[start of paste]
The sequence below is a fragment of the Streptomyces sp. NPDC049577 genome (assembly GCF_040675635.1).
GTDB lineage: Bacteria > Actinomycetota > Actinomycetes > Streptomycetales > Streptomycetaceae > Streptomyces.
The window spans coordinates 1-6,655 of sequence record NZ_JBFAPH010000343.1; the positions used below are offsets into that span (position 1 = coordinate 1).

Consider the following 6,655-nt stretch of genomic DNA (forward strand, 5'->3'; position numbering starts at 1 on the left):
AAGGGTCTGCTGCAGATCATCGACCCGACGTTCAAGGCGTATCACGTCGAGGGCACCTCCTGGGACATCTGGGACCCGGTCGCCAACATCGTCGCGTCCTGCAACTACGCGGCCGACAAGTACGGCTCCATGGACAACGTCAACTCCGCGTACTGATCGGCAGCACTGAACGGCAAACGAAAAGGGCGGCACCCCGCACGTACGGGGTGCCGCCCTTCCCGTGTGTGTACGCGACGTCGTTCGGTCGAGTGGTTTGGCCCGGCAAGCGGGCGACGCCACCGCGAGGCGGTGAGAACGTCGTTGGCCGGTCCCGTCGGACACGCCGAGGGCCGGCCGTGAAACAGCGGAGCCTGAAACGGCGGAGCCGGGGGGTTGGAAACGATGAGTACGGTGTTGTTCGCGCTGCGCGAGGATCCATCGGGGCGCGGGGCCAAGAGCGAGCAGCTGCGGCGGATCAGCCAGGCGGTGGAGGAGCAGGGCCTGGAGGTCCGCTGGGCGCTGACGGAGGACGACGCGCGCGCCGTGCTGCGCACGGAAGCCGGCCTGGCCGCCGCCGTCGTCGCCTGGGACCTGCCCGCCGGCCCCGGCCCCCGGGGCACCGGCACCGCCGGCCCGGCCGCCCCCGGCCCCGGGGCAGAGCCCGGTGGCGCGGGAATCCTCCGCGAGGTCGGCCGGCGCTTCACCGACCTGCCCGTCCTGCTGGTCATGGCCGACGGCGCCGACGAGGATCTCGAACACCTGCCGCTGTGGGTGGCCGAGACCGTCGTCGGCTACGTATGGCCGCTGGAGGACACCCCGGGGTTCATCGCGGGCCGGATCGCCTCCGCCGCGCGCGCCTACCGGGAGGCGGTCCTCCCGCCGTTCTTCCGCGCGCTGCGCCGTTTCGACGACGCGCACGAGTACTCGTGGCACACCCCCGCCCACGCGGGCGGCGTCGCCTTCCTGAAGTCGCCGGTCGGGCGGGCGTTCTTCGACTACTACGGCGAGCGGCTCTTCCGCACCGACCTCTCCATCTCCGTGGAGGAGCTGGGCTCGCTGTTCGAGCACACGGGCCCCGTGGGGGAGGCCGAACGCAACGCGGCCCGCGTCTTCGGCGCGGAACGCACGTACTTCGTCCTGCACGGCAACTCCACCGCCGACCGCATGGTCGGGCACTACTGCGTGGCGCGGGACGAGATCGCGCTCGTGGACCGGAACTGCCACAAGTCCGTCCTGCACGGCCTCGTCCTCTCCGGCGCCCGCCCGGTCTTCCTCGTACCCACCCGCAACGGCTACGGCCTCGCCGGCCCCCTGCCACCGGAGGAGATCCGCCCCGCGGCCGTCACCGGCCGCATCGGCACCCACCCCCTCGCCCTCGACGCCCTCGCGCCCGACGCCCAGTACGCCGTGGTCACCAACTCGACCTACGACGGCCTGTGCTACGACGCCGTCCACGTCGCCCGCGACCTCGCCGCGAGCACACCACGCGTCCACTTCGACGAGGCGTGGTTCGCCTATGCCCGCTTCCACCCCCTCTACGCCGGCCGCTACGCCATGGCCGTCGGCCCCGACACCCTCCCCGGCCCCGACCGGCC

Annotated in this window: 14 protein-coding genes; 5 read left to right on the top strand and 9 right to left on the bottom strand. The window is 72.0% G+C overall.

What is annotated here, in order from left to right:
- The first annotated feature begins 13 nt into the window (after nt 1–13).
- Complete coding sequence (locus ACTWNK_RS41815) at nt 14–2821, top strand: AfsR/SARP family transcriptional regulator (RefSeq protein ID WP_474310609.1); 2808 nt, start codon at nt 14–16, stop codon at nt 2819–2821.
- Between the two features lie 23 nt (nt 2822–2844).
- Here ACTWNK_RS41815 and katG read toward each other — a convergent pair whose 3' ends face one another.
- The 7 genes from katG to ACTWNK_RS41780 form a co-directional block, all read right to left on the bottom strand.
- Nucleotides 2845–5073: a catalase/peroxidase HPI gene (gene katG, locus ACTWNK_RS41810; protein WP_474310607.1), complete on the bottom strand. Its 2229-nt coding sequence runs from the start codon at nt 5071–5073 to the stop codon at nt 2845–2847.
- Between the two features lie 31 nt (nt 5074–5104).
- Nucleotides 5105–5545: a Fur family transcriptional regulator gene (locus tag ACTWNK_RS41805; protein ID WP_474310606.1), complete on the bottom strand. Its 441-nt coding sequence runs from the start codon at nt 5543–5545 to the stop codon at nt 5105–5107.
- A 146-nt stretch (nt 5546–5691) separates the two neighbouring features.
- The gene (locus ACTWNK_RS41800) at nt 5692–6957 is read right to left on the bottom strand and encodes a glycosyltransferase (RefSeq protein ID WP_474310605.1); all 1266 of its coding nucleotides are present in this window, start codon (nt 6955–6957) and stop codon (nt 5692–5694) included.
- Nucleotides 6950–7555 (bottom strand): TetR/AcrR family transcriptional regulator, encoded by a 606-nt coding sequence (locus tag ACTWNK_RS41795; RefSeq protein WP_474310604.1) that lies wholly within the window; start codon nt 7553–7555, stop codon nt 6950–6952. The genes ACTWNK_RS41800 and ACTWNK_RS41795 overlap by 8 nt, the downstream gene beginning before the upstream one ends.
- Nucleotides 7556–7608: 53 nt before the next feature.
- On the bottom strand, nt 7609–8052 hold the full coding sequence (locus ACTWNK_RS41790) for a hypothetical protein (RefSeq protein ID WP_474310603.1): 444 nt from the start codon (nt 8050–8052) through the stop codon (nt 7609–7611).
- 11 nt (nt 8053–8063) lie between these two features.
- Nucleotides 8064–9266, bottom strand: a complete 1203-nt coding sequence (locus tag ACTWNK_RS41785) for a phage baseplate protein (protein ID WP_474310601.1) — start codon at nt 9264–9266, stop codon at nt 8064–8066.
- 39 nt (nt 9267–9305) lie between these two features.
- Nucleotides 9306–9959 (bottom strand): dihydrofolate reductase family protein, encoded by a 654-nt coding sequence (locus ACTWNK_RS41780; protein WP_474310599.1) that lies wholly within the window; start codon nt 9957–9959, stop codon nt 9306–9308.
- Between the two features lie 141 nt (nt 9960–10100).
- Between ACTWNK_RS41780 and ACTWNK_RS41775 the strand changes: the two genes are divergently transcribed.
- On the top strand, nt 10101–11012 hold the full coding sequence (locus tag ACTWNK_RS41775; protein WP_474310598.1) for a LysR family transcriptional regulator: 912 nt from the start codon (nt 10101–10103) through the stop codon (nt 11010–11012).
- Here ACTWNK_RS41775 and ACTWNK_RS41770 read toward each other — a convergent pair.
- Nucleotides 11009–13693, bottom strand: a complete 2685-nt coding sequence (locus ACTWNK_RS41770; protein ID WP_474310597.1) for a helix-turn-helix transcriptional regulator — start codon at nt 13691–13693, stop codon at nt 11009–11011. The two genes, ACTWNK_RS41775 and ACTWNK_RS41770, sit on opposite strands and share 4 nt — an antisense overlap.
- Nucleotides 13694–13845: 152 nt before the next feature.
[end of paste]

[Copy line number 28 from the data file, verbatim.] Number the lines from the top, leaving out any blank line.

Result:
- Here ACTWNK_RS41775 and ACTWNK_RS41770 read toward each other — a convergent pair.